Jun 22, 2024  
2019-2020 Graduate Catalog 
2019-2020 Graduate Catalog [ARCHIVED CATALOG]

Law, JD

The principal objective of the college is to prepare students for the practice of law. The college teaches the analytical and practical skills needed to interpret cases and statutes, the ability to communicate effectively, an awareness of the historical growth of the law, a knowledgeable appreciation of the interrelationship of law and society, and the ability to use law as an implement of social change and development. Students are thus equipped to serve their communities not only as advocates and counselors, but as policy makers and active, responsible citizens. Law students may also elect to complete the Contractual and Legal Affairs in Engineering and Construction Graduate Certificate .

Concentrations (Optional)

Advocacy and Dispute Resolution
Business Transactions

Campus Code

Knoxville Campus

Credit hours required

89 credit hours (including the hours for the concentration)

Academic Standards

  • The required average is 2.00 and that average must be maintained on the work of all six semesters and also for the combined work of the grading periods in which the last 28 credit hours taken in residence were earned.
  • Averages are computed on weighted grades and rounded to one decimal point. Grades are awarded on a numerical scale (in increments of 0.1) from 0.00 to 4.30.
  • No credit toward the JD degree is awarded for grades of 0.00 to 0.70.
  • Law student grade point averages are reported on the official transcript rounded to one decimal place.
  • The course of study for the JD must be completed no earlier than 24 months and no later than 60 months after a student has commenced law study at the College of Law or a law school from which the college has accepted transfer credit.

Required Courses

Additional Course Requirements

  • To be eligible to receive the JD, candidates must earn at least 58 credit hours in residence at the College of Law.
  • Of the required 89 credit hours, no more than 18 credit hours may be earned in any combination of the following courses – LAW 947 LAW 948 LAW 949 LAW 989 LAW 992 LAW 994 LAW 995 LAW 996 LAW 997 LAW 998 , or LAW 999  or up to 6 credit hours of non-law electives.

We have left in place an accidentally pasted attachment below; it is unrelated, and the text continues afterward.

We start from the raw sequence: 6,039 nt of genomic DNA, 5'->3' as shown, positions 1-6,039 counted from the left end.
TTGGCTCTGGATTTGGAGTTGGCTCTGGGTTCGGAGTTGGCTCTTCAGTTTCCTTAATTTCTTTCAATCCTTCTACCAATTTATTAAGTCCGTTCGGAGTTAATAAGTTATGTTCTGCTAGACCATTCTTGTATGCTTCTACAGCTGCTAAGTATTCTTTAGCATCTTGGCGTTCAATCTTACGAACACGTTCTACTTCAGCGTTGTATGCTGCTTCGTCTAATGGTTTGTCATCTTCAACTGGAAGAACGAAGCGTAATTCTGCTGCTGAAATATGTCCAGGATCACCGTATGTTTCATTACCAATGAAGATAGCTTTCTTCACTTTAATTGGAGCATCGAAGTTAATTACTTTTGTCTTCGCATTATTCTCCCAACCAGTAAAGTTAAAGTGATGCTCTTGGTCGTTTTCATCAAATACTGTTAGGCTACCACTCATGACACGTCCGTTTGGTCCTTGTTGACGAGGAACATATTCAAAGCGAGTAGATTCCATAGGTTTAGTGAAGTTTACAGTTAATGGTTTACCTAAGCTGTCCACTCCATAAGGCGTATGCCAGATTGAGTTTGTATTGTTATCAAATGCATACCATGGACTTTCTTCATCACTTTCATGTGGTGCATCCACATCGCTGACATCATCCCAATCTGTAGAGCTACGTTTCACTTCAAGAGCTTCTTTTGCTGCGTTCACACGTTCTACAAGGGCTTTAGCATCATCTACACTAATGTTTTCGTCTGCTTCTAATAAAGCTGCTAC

• One Perspective course:  a course devoted to the study of legal systems, insights of other academic disciplines (such as history, literature, economics, philosophy, anthropology, or sociology), or other non-traditional viewpoints on legal concepts or problems.  The courses listed below satisfy this requirement, as may other courses as approved by the Dean or the Dean’s designee
  • One Expository Writing experience:  a substantial research paper involving in-depth research and analysis of a legal issue. The paper should propose a solution to an important legal problem or present a sensible way of thinking about an important legal question. To satisfy this requirement, the paper must be well written, include proper citation to authority, and give appropriate attention to opposing arguments. The final version of the paper must respond to the professor’s feedback on the draft or drafts. The paper must be a minimum of 5,000 words in length (disregarding footnotes or endnotes).  The Expository Writing requirement may be satisfied through:
    • a College of Law Course (including a course used to fulfill another graduation requirement) that requires such a paper;
    • LAW 993 , 1 to 2 credit hours; a comment or other article written for a College of Law journal, subject to the policies of the relevant journal and approval of the faculty advisor for the journal.
  • One Planning and Drafting experience: a substantial planning and drafting project that requires them to do the following:  anticipate problems and changes in circumstances and plan for their resolution in documents that govern future behavior; and draft those documents in precise language so that the effected persons understand their future rights and responsibilities.  The courses listed below satisfy this requirement, as may other courses as approved by the Dean or the Dean’s designee: